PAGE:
survey points to rising U.S. wage pressures
Send a link to a friend
[July 21, 2014]
By Lucia Mutikani
WASHINGTON (Reuters) - The share of U.S. companies
raising wages more than doubled in the three months to July from a
year ago, a survey showed on Monday, suggesting a faster pace of
The National Association for Business Economics' (NABE) latest
business conditions survey found that 43 percent of the 79
economists who participated said their firms had increased wages.
That compared to only 19 percent last year and marked an increase
from 35 percent in the three months to April.
"For the third survey in a row, an increasing share of panelists
reported rising wage costs last quarter," said NABE President Jack
Kleinhenz, who is also chief economist at the National Retail
It was the first time since October 2012 that no respondents
reported declining wages at their firms. The economists represented
a broad spectrum of businesses, including goods-producing,
transportation, finance and services industries.
Forty percent of the firms employ more than 1,000 people.
The NABE survey is the latest to suggest an upturn in the wage
cycle. The National Federation of Independent Business (NFIB)
survey's compensation index is hovering at a six year high. This
index has been trending higher since late 2013 and is closely
correlated with a broader measure of wage growth.
While Federal Reserve Chair Janet Yellen maintains wage growth is
still a long way from igniting inflation, the anecdotal evidence of
faster wage growth has some economists worried the U.S. central bank
could be slow to raise interest rates and end up with an inflation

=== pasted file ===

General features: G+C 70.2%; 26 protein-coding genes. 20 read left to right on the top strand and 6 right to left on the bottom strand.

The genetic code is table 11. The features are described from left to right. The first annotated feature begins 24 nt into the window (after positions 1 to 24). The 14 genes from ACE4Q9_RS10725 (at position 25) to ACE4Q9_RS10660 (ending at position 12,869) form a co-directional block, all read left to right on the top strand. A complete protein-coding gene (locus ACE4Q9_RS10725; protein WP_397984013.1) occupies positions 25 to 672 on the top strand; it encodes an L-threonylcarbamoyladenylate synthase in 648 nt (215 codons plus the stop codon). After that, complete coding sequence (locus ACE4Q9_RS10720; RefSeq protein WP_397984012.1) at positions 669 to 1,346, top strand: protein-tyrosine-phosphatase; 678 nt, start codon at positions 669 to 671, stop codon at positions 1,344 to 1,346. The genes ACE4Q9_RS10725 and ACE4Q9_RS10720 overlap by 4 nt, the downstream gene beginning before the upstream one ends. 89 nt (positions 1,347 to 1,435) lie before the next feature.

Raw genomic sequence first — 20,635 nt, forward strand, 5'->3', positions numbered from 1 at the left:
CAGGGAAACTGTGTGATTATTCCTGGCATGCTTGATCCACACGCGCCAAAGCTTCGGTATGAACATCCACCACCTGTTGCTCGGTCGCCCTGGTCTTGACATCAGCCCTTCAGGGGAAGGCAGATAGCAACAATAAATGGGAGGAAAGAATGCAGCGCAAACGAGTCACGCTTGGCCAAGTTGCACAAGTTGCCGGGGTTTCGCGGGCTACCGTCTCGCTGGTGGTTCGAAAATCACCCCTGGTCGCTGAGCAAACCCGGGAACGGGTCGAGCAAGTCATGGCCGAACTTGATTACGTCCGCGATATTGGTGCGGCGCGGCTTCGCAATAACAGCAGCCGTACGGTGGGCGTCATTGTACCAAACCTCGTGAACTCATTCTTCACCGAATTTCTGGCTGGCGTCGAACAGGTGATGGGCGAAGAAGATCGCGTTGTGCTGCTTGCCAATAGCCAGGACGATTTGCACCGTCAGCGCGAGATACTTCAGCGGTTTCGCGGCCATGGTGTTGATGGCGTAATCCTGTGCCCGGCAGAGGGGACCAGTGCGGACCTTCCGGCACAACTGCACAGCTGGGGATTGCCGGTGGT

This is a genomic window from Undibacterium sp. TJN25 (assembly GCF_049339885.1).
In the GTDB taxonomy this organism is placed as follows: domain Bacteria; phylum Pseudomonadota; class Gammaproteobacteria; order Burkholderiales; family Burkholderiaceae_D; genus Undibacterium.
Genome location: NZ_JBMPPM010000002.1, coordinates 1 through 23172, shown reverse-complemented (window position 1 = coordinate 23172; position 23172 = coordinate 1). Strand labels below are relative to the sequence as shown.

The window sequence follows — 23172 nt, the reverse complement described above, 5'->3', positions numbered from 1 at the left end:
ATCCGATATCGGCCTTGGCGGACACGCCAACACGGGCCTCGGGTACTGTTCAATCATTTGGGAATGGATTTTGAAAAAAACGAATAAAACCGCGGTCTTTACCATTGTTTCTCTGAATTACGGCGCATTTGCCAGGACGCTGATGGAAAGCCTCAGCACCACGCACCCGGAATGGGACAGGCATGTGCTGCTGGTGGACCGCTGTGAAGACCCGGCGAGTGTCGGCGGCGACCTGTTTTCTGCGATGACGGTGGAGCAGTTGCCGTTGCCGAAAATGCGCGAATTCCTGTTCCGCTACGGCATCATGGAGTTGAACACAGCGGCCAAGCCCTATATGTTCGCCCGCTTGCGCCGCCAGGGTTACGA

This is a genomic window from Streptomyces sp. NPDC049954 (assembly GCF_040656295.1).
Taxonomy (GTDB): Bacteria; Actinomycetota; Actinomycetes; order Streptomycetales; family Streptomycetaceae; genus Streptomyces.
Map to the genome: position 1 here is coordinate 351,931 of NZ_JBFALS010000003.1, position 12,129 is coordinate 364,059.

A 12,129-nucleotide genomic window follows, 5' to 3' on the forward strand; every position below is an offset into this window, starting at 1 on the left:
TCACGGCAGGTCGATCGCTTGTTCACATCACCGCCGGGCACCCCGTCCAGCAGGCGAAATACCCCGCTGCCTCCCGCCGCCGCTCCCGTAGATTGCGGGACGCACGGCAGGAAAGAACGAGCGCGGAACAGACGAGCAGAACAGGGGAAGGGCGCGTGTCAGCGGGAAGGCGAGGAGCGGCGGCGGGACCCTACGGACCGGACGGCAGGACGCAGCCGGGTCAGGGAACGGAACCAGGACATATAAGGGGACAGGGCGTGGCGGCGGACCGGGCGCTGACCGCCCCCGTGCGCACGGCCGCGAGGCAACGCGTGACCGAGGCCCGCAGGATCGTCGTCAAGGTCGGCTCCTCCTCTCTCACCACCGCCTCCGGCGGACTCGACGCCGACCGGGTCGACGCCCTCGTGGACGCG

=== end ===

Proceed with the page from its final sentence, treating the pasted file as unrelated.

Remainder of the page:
In the July quarter, the NABE showed 59 percent of respondents in
the finance, insurance and real estate sector reported raising
wages. In the transportation, utilities, information and
communications sector, half of the respondents said they had
In the services sector, 35 percent reported wage increases, while in
the goods producing sector the share was 11 percent.
[to top of second column]
"It's not surprising that we would see some reporting of rising wage
costs. As we get to the point where we have less in the labor market
to supply, I think firms are recognizing that's something that they
have to do," said Kleinhenz.
"If there has been a chronic shortage of supply for skilled labor,
you may need to raise wages for certain occupations."
Wage growth expectations for the third quarter's growth were a bit
lower, with 35 percent of respondents expecting increases. None,
however, anticipated a decline in wages.
The share of businesses increasing employment jumped to 36 percent
in the July quarter from 29 percent a year ago. That was up from 28
percent in the April quarter.
While the share of businesses reporting they could not find
qualified workers slipped three-tenths of a percentage point to 22
percent, skills shortages remained the dominant theme.
(Reporting by Lucia Mutikani; Editing by Chizu Nomiyama)
[© 2014 Thomson Reuters. All rights
2014 Reuters. All rights reserved. This material may not be
published, broadcast, rewritten or redistributed.